Purging Evil: Am I Waging War Against My Sin?
“So you shall purge the evil from your midst.”
Strong words. And they mean what they say in their historical context: those who commit certain evil acts must be killed.
Purging Evil in Israel
They appear seven different times in Moses’s record of the law between Deuteronomy 13 and 24. Because of the repetition and strength of the words, they stuck out to me as I have been doing what can sometimes feel like monotonous morning Bible reading. I hate to confess that, but it’s true. Reading through the Old Testament law can feel thick and laborious. But as I saw these words repeated, I sat up and started to pay attention.
The following kinds of people were meant to be purged from the midst of ancient Israel:
- Deuteronomy 13:5 - a prophet or dreamer who gives a sign or wonder and say’s “Let us go after other gods.”
- Deuteronomy 17:7 - those who transgressed Israel’s covenant by serving or worshipping other gods, or the sun, moon, or other hosts of heaven
- Deuteronomy 17:12 - those who did not obey the priest
- Deuteronomy 19:19 - someone who purposefully and falsely reported a crime as a witness
- Deuteronomy 21:21 - a stubborn and rebellious son who did not obey the voice of his mother and father and who they reported to be a drunkard and glutton
- Deuteronomy 22:21 - a woman caught whoring in her father’s house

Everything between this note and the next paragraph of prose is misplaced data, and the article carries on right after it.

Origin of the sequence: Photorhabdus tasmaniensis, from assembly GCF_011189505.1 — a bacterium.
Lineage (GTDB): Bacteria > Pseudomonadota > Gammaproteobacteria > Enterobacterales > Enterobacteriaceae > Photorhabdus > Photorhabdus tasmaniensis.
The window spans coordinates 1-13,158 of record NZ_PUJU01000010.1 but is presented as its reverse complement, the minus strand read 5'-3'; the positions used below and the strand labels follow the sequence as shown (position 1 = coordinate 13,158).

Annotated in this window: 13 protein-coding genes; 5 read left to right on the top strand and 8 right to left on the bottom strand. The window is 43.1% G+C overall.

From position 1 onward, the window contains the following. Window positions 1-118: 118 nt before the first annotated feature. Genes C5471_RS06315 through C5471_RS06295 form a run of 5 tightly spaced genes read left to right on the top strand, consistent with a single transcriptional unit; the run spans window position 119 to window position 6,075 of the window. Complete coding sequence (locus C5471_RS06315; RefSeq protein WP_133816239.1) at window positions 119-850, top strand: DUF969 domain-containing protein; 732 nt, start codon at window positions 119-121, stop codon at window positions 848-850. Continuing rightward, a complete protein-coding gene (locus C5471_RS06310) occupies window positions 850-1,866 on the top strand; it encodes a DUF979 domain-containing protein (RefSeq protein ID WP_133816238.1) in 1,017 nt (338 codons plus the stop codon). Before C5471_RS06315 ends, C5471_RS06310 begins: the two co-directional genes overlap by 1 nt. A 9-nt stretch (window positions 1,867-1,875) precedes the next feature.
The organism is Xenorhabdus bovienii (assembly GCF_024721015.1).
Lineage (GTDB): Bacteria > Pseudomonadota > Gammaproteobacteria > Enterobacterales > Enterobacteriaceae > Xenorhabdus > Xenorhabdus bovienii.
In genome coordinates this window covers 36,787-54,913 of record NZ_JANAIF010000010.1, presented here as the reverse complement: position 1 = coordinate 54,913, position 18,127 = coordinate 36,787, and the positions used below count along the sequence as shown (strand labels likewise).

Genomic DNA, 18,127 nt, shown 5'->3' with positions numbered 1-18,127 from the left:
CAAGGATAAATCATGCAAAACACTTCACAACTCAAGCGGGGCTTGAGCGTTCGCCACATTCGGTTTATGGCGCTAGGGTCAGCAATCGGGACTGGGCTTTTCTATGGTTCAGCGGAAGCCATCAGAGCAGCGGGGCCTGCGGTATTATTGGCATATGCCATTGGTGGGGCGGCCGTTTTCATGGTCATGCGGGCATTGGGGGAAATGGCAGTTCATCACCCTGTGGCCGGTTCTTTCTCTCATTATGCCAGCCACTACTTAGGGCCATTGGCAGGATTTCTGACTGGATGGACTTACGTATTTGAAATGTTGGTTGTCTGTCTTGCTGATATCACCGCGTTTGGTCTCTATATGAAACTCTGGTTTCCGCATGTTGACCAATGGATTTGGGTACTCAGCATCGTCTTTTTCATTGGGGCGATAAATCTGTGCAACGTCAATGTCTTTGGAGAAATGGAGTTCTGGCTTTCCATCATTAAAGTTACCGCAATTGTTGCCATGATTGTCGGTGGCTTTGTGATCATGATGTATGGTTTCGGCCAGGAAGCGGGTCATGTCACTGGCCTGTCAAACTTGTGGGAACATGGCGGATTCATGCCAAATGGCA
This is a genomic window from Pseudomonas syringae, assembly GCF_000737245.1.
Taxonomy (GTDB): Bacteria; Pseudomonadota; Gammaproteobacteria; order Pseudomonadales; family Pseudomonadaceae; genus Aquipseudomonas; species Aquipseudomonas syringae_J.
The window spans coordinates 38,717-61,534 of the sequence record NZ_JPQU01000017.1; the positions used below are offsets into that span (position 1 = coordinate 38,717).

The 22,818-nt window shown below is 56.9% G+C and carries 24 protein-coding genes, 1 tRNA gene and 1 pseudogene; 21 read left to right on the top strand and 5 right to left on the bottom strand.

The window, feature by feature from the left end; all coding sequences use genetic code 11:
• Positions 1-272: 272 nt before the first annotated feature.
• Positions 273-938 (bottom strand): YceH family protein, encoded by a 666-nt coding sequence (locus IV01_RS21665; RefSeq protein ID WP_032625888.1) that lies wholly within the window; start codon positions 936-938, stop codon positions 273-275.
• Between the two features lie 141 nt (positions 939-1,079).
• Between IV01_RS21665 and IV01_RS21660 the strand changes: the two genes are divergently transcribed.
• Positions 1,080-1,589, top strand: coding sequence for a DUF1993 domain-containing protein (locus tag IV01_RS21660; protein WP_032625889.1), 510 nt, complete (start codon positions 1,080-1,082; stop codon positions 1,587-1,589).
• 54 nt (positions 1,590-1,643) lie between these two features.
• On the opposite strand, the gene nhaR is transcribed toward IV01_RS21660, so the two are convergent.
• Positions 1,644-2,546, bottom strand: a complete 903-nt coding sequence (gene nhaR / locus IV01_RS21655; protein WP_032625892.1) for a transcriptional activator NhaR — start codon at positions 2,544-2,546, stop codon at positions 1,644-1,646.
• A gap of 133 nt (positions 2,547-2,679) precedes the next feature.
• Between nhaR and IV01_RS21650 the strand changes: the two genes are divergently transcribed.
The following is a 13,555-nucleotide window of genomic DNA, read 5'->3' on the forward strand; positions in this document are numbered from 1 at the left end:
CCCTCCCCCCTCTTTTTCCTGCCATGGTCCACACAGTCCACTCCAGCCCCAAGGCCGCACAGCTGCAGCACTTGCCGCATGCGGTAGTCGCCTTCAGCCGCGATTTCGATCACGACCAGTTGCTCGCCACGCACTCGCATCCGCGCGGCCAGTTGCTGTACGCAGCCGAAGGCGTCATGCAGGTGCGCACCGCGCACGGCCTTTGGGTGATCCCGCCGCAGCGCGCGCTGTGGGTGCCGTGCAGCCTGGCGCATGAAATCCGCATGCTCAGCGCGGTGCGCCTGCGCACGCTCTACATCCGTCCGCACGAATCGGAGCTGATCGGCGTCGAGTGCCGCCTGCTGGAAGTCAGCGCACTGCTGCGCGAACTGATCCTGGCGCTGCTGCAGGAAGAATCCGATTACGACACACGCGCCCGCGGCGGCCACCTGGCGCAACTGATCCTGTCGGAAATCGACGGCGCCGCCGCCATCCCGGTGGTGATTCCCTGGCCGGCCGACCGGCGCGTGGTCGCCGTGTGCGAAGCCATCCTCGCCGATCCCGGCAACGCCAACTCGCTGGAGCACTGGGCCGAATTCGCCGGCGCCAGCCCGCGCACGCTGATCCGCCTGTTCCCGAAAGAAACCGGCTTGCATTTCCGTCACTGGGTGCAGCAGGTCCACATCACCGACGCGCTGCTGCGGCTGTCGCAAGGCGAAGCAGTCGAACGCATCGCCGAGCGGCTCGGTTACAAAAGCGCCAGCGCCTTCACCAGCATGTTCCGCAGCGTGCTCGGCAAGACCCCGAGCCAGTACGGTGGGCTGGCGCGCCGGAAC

- Deuteronomy 24:7 - someone who treats their brother like a slave and sells him
After I flipped the pages of my Bible back and forth to see if indeed I was seeing a pattern, I took a peek at my ESV Study Bible Notes. (I know, I know! In Women of the Word, Jen Wilkin instructs us to not consult our study Bible notes right away and to instead wrestle with the text and sit in the uncertainty for awhile—but this is capital punishment and I was really curious.)
The notes for Deuteronomy 13:5 say, “Just as Israel is to destroy all pagans from the land, so are they to purge any apostate believers, like they would a contagious infection. Capital punishment is not only retributive, but also protective of the community.”
Purging Evil In the Early Church
Firm instructions are given in the New Testament as well. In 1 Corinthians 5:13, Paul told the church to, “Purge the evil person from among you.” In this case, the young church at Corinth was required to excommunicate anyone who called themselves a Christian but was found in “flagrant, unrepented-of sin,” according to the ESV notes.
Purging Evil in My Own Heart
My daily Bible reading is taking me through Luke at the same time as Deuteronomy. Just after I read about purging and killing evil, I was confronted with Jesus’s strong words:
“Now you Pharisees cleanse the outside of the cup and of the dish, but inside you are full of greed and wickedness.’” Luke 11:29
I had to ask myself, am I like the Pharisees? Am I purging the evil in my midst? The evil that lives right inside my heart? Or am I more concerned with my outward appearance? Do I, as John Piper says, make war on my sin? Am I serious about it?
Because God is very serious. The wages of sin is death (Romans 6:23). But the gift of God is eternal life in Christ Jesus (Romans 6:23). With the help of Jesus—my Creator and my Redeemer—I can (I must!) purge sin, kill the evil, and walk in new life.
My morning Bible reading has left me wanting to purge the evil from my midst with all Christ’s energy working in me (Colossians 1:29). Like Israel, I am set apart. I am the Lord’s. He is my God. And he demands—for my good and for his glory—that I purge sin.
This truth is easy to forget; sin is easy to justify. But God’s Word has reminded me today that evil is both destructive and contagious. It is his good and protective calling for me to kill it.